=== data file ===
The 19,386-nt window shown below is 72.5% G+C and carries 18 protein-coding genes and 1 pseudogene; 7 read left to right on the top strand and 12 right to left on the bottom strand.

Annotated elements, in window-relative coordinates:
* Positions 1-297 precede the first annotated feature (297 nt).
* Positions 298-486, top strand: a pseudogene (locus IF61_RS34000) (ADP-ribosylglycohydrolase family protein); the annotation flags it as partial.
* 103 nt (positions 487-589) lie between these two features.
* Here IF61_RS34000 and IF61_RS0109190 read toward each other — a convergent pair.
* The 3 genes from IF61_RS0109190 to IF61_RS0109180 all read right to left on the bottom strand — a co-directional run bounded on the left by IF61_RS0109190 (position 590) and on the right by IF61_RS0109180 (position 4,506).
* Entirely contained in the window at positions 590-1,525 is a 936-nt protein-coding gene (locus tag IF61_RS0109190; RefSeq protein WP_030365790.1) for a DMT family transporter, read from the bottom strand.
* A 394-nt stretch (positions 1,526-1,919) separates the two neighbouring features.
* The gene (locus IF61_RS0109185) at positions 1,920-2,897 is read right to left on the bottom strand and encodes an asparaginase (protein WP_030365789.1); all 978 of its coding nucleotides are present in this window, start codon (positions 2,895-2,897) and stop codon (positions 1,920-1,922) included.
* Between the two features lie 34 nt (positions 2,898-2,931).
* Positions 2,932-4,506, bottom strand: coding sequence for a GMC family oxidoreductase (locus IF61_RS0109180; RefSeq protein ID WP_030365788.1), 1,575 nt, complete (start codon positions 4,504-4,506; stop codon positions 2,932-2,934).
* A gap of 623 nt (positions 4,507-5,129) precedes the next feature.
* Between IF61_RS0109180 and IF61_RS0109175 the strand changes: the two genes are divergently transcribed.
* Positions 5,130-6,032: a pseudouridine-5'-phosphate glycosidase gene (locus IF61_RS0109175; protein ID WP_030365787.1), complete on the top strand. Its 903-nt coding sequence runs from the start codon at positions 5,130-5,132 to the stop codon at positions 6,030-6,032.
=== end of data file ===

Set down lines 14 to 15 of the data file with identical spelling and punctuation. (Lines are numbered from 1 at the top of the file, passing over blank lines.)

* Between IF61_RS0109180 and IF61_RS0109175 the strand changes: the two genes are divergently transcribed.
* Positions 5,130-6,032: a pseudouridine-5'-phosphate glycosidase gene (locus IF61_RS0109175; protein ID WP_030365787.1), complete on the top strand. Its 903-nt coding sequence runs from the start codon at positions 5,130-5,132 to the stop codon at positions 6,030-6,032.